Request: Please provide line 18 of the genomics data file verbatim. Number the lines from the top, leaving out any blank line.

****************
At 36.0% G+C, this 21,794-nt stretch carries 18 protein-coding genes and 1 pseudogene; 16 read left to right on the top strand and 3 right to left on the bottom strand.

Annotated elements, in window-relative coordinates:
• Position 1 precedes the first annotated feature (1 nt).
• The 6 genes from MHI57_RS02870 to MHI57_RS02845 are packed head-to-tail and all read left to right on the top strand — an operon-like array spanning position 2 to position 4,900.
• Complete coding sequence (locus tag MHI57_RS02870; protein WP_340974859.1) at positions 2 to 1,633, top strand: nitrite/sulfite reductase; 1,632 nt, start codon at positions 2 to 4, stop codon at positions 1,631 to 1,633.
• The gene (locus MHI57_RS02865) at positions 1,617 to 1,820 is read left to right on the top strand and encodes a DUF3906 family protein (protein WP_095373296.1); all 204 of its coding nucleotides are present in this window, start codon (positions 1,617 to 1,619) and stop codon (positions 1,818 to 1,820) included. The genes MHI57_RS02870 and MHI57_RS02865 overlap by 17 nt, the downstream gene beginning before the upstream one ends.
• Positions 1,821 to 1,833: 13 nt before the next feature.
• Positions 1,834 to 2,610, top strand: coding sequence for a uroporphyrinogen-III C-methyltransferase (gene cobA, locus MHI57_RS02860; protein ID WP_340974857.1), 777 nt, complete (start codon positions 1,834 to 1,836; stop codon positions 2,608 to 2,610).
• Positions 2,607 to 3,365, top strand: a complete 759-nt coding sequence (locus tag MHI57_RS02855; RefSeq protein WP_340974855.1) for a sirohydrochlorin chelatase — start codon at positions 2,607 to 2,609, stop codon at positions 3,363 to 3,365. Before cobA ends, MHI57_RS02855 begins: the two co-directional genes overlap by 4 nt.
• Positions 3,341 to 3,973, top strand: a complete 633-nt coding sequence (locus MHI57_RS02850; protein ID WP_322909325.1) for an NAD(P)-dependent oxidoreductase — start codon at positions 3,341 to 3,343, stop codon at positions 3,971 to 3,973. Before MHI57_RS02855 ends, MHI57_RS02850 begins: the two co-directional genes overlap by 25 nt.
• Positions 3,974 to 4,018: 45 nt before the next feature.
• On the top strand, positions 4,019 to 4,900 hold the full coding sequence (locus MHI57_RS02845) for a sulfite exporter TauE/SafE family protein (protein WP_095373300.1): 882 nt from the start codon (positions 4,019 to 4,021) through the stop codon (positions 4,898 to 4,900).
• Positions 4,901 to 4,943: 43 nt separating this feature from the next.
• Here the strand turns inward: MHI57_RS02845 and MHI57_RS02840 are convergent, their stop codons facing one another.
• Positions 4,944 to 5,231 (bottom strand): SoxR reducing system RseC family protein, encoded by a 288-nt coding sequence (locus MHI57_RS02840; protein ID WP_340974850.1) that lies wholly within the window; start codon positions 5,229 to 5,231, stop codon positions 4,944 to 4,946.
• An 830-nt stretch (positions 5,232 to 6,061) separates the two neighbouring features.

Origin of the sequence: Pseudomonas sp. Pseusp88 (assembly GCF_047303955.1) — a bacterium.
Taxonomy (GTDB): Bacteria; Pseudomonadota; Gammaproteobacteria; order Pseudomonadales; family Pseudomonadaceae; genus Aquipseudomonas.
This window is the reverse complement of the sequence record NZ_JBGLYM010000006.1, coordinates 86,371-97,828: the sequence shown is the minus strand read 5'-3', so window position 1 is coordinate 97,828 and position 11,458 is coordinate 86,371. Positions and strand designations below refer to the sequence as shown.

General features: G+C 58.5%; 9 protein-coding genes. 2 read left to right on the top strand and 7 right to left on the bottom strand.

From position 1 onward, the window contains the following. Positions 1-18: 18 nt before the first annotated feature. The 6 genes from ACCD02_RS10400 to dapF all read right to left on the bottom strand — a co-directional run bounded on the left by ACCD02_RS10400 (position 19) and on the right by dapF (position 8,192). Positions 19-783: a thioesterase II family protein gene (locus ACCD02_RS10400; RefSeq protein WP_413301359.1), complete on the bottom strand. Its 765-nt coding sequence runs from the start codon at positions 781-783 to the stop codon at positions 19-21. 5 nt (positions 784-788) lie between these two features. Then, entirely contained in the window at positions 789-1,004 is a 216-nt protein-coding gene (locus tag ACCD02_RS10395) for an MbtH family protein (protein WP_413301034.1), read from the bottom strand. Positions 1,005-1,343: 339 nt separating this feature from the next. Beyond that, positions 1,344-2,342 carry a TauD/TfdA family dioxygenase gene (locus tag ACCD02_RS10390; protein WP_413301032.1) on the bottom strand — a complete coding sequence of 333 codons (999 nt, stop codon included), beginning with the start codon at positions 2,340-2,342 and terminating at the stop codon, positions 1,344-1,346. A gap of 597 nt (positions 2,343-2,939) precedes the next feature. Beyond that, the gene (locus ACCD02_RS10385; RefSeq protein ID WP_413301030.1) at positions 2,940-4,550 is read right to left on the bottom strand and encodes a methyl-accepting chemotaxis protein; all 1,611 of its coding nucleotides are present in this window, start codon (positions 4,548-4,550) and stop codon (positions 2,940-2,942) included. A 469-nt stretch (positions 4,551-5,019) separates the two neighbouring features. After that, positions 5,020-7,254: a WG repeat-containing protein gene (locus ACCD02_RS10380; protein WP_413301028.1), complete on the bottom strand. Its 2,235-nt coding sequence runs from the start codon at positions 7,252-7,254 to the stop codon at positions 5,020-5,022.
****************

Taxonomy (GTDB): Bacteria; Pseudomonadota; Gammaproteobacteria; order Pseudomonadales; family Pseudomonadaceae; genus Aquipseudomonas.